Two days ago, the National Rifle Association told President Obama to pound sand. Now that it’s clear that gun rights groups aren’t going to heed the Commander-in-Chief’s call for a “commonsense” consensus on strengthening existing gun laws, gun control advocates are turning on the Prez. This morning’s New York Times upbraids Obama for his gun control op ed‘s weasel words . . .
It was a promising start toward a sensible discussion of gun violence, even though the president stopped short of offering a specific legislative proposal or endorsing one already in the Congressional hopper. His to-do list omitted banning the big volume ammunition magazines that figured in the Tucson massacre and a long line of other mass shootings. The magazines have no defensible use outside of combat and law enforcement.
Mr. Obama owes the country [i.e. East Coast intellectuals] muscular White House leadership to make sure his reforms happen.
Note: “reforms.” Not “initiatives” or “legislation.” Gun control advocates are engaged in an Orwellian campaign to throw a cloak of invisibility around their cause. So even as they attack the Prez they’re trying to fly beneath the radar.
Check this from the Washington Post editorial “Why Won’t President Obama Stand Up to the NRA Bullies?” . . .
Gun-safety advocates don’t “need” to accept that most gun owners are responsible. We always have, as the president sort of acknowledges later in his piece. How can repeating NRA propaganda against advocates of sane gun laws be helpful to this debate? It was a bolder Obama who said in 2001: “I know that the NRA believes people should be unimpeded and unregulated on gun ownership. I disagree.” Crisp, clear, and right.
“Assault weapons are not for hunting,” Obama said in 2004. “They are the weapons of choice for gang-bangers, drug dealers and terrorists.” Right again.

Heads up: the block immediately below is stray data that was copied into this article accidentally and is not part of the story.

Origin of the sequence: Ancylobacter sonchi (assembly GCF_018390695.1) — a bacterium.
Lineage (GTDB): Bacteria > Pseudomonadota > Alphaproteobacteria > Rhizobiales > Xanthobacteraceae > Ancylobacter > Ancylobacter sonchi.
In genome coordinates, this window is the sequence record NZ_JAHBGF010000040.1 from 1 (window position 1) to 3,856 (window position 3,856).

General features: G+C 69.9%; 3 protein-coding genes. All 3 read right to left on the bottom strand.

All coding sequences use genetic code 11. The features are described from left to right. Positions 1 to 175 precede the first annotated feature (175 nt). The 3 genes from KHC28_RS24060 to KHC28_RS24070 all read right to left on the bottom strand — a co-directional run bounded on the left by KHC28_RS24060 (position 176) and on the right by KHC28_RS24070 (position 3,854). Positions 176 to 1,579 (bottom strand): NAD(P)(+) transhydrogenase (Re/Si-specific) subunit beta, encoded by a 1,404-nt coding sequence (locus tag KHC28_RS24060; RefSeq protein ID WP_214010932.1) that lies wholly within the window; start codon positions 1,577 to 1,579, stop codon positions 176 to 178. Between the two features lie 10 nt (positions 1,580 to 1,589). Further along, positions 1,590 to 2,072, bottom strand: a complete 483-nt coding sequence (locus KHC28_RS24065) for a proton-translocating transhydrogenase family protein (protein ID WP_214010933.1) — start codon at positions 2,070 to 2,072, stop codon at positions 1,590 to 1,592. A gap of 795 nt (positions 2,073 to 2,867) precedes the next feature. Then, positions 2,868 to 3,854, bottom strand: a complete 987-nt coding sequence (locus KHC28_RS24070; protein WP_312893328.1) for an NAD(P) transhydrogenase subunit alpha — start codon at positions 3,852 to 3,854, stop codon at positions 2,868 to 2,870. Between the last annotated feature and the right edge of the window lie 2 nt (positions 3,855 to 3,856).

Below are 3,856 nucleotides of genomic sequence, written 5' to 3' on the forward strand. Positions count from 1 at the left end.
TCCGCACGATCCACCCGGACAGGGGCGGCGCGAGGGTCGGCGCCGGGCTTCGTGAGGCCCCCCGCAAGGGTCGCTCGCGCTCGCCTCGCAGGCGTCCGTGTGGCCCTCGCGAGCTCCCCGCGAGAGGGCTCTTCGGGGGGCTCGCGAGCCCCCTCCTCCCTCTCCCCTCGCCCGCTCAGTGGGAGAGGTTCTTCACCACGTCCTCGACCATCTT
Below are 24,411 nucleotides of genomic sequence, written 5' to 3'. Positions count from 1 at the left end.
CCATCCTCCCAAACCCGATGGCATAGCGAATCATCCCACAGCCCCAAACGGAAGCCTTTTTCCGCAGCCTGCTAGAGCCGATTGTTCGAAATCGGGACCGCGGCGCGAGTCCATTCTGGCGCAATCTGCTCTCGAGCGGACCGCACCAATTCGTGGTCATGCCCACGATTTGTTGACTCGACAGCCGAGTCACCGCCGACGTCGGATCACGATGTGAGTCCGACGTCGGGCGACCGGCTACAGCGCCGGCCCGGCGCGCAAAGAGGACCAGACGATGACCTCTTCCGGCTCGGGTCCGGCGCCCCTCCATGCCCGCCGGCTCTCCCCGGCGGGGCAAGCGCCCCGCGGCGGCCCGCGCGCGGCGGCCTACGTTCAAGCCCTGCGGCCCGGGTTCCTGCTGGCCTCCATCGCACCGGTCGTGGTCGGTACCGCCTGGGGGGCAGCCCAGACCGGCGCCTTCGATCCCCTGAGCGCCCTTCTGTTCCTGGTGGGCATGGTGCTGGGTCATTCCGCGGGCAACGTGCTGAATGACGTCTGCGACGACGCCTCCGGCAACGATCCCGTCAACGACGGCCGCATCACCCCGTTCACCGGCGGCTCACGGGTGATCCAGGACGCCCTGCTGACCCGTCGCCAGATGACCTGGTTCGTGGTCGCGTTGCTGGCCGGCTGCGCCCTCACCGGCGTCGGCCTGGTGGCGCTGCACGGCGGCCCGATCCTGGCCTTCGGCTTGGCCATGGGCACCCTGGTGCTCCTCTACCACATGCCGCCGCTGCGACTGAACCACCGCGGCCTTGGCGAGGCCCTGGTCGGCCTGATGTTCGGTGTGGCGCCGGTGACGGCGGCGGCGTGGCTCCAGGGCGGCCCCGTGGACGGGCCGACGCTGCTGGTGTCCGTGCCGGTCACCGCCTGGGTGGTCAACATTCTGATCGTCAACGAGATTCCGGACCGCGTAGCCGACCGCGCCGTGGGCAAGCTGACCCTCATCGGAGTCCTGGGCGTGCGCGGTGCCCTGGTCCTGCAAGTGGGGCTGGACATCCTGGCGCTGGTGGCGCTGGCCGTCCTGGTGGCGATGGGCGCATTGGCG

Yet in his op-ed, the president wrote: “Some will say that anything short of the most sweeping anti-gun legislation is a capitulation to the gun lobby. Others will predictably cast any discussion as the opening salvo in a wild-eyed scheme to take away everybody’s guns.”
The first statement is a wild distortion of the position of actual advocates of sane gun laws. They are not seeking “sweeping anti-gun legislation.” They are pushing tame steps that LaPierre and his lobbyists reject — thorough background checks and a ban on those big magazines. Yes, restoring the highly effective ban on assault weapons would also be good. But that’s Obama’s own position. Isn’t it?
Obama said last week that “bullying can have destructive consequences for our young people.” It can also have destructive consequences for politicians. The president could set a good example by standing up to the bullies of the NRA.
Was E.J. That was his position. I guess Washington Post editorialist E.J. Dionne Jr. has just woken up to the fact that President Obama is, like most people in his profession, ready to sacrifice anyone and anything to achieve his goals, whatever they may be, at any given moment. A list at the top of which you’ll find the word “Maintain power. Get Reelected.”
At least E.J. got the memo from Newsweek re: gun grabbers’ rebranding exercise: swapping “gun safety advocates” for “gun control advocates.” We’ll be keeping a watch out to see if this obfuscatory linguistic jujitsu catches on.
After much contemplation (another cup of coffee), I’m in favor of it. When Americans hear “gun safety,” they hear safe gun handling. Nothing more and nothing less. By dropping the word “control” from “gun control,” gun control advocates are shooting themselves in the foot.
For example, there’s a disconnect between “gun safety” and “closing the gun show loophole.” How does that make guns safer? It doesn’t. Even where the term does apply, it doesn’t. For example, how does limiting magazine capacity to 10 rounds make a gun safer? Answer: it doesn’t. Not really. And that’s a debate gun rights groups should be fighting, right now.